Dear Merlie,

Self is deeply apologetic that you never received your author copies for your wonderful poem in GOING HOME TO A LANDSCAPE, the Filipino women’s anthology published by Calyx Books.  Now, self is heading to the LBC Office in Bacolod with the books you should have received, ages ago.  But before she mails the books, she just has to re-read your poem, “Odysseus Cripple at Bantayan Island.”  It touches self like never before!  Here it is, for the edification of dear blog readers:

“Odysseus Cripple at Bantayan Island”

The light, the light here how pitiless
it burns from the vast skies at noon.
All day the heated wind
presses its salt kiss on the skin.
Bantayan Island, not such a way
from home, West of Leyte where I come.
Straggler though I am, this isle still
is my own — the starveling dogs, the armies
of sandcrabs guarding their holes,
the children too, brown and thin
with sunburnished hair, lilting seasounds
in their speeches, my bittersweet familiars.
Not that one — white and blue-eyed traveler
hefting himself by his two good arms
on crutches of steel, dragging his body
on shriveled legs inch by careful inch,
Odysseus cripple, wandered from his own
ice-locked continent to this atoll
east north west south of nowhere.

He squints past the breakers
to the rims of farther shores,
his bald pate with its blonde fringe
glistening in the cruel noon glare.
Dense on that very chair, on borrowed space,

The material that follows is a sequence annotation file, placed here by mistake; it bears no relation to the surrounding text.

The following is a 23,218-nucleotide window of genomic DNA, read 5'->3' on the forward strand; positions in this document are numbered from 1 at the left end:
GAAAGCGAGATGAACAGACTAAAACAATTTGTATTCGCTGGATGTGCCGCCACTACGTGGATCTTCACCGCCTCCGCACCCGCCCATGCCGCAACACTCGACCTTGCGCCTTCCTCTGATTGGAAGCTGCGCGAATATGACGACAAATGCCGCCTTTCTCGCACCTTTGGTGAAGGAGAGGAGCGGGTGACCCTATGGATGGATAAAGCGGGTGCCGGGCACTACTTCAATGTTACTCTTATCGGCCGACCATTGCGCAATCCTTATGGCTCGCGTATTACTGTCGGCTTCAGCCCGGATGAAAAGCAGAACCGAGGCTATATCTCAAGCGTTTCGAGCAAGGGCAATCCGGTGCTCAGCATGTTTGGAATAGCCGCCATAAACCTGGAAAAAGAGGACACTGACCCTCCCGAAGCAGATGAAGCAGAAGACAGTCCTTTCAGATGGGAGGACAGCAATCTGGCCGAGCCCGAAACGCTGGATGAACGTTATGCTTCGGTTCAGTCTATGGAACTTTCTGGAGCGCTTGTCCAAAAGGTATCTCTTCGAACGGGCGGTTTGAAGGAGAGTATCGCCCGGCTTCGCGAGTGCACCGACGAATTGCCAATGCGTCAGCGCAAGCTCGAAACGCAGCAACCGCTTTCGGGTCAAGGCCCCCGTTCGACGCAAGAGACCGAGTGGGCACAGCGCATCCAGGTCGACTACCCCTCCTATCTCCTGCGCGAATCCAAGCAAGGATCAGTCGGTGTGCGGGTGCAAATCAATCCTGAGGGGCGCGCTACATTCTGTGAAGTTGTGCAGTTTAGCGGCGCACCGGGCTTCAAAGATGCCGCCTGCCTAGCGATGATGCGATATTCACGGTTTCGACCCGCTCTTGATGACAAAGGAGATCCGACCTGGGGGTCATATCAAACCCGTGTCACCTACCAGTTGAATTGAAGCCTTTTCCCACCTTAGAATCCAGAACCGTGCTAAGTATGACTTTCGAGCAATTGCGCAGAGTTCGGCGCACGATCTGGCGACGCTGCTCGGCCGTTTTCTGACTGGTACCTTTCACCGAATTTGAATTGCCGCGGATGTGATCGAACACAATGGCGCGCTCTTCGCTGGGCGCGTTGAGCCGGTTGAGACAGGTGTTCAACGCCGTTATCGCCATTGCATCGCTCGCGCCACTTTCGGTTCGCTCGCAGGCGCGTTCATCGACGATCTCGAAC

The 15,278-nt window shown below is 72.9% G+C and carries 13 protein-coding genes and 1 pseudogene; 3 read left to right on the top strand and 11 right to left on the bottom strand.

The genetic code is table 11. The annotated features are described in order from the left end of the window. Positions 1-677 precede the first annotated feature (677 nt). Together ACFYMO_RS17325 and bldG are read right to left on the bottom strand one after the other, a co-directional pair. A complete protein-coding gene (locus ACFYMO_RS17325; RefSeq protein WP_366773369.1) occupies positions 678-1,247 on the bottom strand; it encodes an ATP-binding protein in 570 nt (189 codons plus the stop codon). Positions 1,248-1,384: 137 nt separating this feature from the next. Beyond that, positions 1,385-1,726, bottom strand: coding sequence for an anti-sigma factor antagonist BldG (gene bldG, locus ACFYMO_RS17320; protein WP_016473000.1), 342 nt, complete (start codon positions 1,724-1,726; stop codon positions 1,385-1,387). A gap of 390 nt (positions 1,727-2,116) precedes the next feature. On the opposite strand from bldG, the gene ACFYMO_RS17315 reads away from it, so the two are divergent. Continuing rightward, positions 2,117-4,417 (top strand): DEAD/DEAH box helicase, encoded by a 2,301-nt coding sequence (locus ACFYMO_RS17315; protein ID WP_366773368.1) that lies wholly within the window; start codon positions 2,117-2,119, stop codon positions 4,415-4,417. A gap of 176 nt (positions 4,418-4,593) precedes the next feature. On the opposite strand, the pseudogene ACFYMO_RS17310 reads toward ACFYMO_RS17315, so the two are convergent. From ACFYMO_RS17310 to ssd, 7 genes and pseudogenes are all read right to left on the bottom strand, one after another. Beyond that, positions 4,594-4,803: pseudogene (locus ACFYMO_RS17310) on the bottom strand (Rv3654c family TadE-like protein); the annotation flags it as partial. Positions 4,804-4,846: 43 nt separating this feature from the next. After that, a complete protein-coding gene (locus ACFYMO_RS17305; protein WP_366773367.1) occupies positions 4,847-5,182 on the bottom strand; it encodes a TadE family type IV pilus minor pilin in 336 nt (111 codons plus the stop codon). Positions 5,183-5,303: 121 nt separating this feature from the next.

he sits in a cripple’s infinity of patience,
speaking to no one, and thus
not a word spoken to him in return.
Children gape at his odd gait
as he makes his way slowly, painfully,
under the shadow of the palm trees
meeting nobody’s eyes.
What’s to gain by asking his name,
whence he came, why he’s here?
Inquire by dint of what resolve
he’d vanquished space for these shoals?
When he leaves (obliged, who knows,
by some splendid Nordic design
that he alone may satisfy), anyone could see
it’d be a simple matter for wind
to blow sand over his tracks.
The sandcrabs scamper to their burrows
in their perpetual habit of reticence
as he draws by, but they’d be back
to resume their sovereign claims in a while.

Stranger too, I will pass on as he does,
never perhaps to return. Still, after us,
over this island at nowhere’s end,
this light, this constant peerless light,
would pour down merciless and blinding
from the vast and eyeless sky.


  1. September 28, 2011 at 11:54 pm

    How much longer are you in the Philippines?

  2. September 29, 2011 at 7:07 am

    For a week, that’s all . . .

  3. December 6, 2011 at 2:03 am

    Marianne, I am happy that things turned out the way they did. The book came into my hand in a more personalized way, better than the impersonal system of the forwarders.

    We got to see each other face to face in that Conference in Cebu, and we got to exchange a few words. In these days of virtual existence, such
    live contacts have to be cherished.

    More power to you and your stories. A new collection of my poems came out from the University of Sto Tomas Publishing House. Tales of the Spiderwoman. Also The Dumaguete We Know, a collection of essays, was released just a two weeks ago by Anvil Publishing. I hope these books find a place in your bookshelves.

  4. December 6, 2011 at 2:09 am

    Dear Merlie,

    I need to get those books!!!

    Gee, I’m so thrilled. I’m an acolyte. Do you always stay in Cebu or do you ever go to Bacolod or Iloilo 🙂 Let’s do readings (Shameless, thy name is Marianne!)

  5. November 22, 2012 at 9:56 am

    If you happen to be in the Philippines in Bacolod or Iloilo, let me know. Life’s too short and too few people around to go crazy with–poetry is craziness in my part of the world. Hope this gets to you.

    • November 22, 2012 at 3:06 pm

      I will take you up on you offer! I was just in Bacolod. I would love to visit you in Cebu!

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